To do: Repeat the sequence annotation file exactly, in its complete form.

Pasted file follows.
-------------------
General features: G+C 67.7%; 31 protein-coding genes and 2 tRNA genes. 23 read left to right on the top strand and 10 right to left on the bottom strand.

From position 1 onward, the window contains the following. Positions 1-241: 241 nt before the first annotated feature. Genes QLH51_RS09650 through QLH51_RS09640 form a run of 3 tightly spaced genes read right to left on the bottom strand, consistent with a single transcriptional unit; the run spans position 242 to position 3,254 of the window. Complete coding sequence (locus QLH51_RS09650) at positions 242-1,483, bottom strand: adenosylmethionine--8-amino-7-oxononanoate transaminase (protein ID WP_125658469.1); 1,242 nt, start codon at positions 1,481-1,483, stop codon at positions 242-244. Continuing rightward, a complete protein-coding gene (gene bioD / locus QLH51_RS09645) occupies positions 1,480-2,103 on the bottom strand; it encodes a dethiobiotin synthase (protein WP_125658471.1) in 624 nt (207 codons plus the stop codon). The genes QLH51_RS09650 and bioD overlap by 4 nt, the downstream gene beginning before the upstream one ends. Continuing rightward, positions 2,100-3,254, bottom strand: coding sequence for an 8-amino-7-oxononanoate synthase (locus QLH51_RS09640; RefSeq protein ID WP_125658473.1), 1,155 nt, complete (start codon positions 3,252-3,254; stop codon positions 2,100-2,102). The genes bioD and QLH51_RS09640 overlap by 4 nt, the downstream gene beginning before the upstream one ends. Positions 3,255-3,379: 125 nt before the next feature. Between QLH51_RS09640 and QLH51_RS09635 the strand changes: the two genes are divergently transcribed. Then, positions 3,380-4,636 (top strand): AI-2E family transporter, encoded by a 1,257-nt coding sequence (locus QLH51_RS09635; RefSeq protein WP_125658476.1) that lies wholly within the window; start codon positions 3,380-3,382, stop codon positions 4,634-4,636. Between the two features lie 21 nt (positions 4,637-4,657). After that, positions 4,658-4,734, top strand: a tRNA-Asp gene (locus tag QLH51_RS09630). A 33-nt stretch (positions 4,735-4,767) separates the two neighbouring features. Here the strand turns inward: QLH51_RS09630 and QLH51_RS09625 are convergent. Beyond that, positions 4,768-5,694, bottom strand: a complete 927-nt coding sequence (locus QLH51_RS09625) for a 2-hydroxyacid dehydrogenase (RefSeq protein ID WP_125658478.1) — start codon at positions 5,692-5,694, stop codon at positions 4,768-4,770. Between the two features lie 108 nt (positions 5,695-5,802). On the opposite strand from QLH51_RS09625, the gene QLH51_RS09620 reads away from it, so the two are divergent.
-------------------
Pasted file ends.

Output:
General features: G+C 67.7%; 31 protein-coding genes and 2 tRNA genes. 23 read left to right on the top strand and 10 right to left on the bottom strand.

From position 1 onward, the window contains the following. Positions 1-241: 241 nt before the first annotated feature. Genes QLH51_RS09650 through QLH51_RS09640 form a run of 3 tightly spaced genes read right to left on the bottom strand, consistent with a single transcriptional unit; the run spans position 242 to position 3,254 of the window. Complete coding sequence (locus QLH51_RS09650) at positions 242-1,483, bottom strand: adenosylmethionine--8-amino-7-oxononanoate transaminase (protein ID WP_125658469.1); 1,242 nt, start codon at positions 1,481-1,483, stop codon at positions 242-244. Continuing rightward, a complete protein-coding gene (gene bioD / locus QLH51_RS09645) occupies positions 1,480-2,103 on the bottom strand; it encodes a dethiobiotin synthase (protein WP_125658471.1) in 624 nt (207 codons plus the stop codon). The genes QLH51_RS09650 and bioD overlap by 4 nt, the downstream gene beginning before the upstream one ends. Continuing rightward, positions 2,100-3,254, bottom strand: coding sequence for an 8-amino-7-oxononanoate synthase (locus QLH51_RS09640; RefSeq protein ID WP_125658473.1), 1,155 nt, complete (start codon positions 3,252-3,254; stop codon positions 2,100-2,102). The genes bioD and QLH51_RS09640 overlap by 4 nt, the downstream gene beginning before the upstream one ends. Positions 3,255-3,379: 125 nt before the next feature. Between QLH51_RS09640 and QLH51_RS09635 the strand changes: the two genes are divergently transcribed. Then, positions 3,380-4,636 (top strand): AI-2E family transporter, encoded by a 1,257-nt coding sequence (locus QLH51_RS09635; RefSeq protein WP_125658476.1) that lies wholly within the window; start codon positions 3,380-3,382, stop codon positions 4,634-4,636. Between the two features lie 21 nt (positions 4,637-4,657). After that, positions 4,658-4,734, top strand: a tRNA-Asp gene (locus tag QLH51_RS09630). A 33-nt stretch (positions 4,735-4,767) separates the two neighbouring features. Here the strand turns inward: QLH51_RS09630 and QLH51_RS09625 are convergent. Beyond that, positions 4,768-5,694, bottom strand: a complete 927-nt coding sequence (locus QLH51_RS09625) for a 2-hydroxyacid dehydrogenase (RefSeq protein ID WP_125658478.1) — start codon at positions 5,692-5,694, stop codon at positions 4,768-4,770. Between the two features lie 108 nt (positions 5,695-5,802). On the opposite strand from QLH51_RS09625, the gene QLH51_RS09620 reads away from it, so the two are divergent.